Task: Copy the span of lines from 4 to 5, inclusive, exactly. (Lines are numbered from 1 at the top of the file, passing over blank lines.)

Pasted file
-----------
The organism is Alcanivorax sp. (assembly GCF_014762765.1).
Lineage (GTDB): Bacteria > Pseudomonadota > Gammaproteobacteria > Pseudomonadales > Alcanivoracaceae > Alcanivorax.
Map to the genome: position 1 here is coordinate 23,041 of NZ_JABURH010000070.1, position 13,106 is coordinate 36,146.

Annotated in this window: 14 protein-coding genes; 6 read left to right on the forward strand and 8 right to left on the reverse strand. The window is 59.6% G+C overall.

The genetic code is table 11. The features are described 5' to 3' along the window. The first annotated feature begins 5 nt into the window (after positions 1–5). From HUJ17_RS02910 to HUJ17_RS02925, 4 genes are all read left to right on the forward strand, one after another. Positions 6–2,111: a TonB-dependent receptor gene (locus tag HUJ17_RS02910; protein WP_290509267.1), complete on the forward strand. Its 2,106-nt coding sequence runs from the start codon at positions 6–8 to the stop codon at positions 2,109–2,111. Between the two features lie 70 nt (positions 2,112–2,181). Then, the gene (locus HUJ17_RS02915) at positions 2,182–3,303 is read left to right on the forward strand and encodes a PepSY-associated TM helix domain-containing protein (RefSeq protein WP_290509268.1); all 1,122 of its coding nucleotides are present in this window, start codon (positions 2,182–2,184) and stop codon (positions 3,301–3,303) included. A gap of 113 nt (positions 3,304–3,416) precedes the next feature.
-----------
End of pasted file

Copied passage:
Annotated in this window: 14 protein-coding genes; 6 read left to right on the forward strand and 8 right to left on the reverse strand. The window is 59.6% G+C overall.

The genetic code is table 11. The features are described 5' to 3' along the window. The first annotated feature begins 5 nt into the window (after positions 1–5). From HUJ17_RS02910 to HUJ17_RS02925, 4 genes are all read left to right on the forward strand, one after another. Positions 6–2,111: a TonB-dependent receptor gene (locus tag HUJ17_RS02910; protein WP_290509267.1), complete on the forward strand. Its 2,106-nt coding sequence runs from the start codon at positions 6–8 to the stop codon at positions 2,109–2,111. Between the two features lie 70 nt (positions 2,112–2,181). Then, the gene (locus HUJ17_RS02915) at positions 2,182–3,303 is read left to right on the forward strand and encodes a PepSY-associated TM helix domain-containing protein (RefSeq protein WP_290509268.1); all 1,122 of its coding nucleotides are present in this window, start codon (positions 2,182–2,184) and stop codon (positions 3,301–3,303) included. A gap of 113 nt (positions 3,304–3,416) precedes the next feature.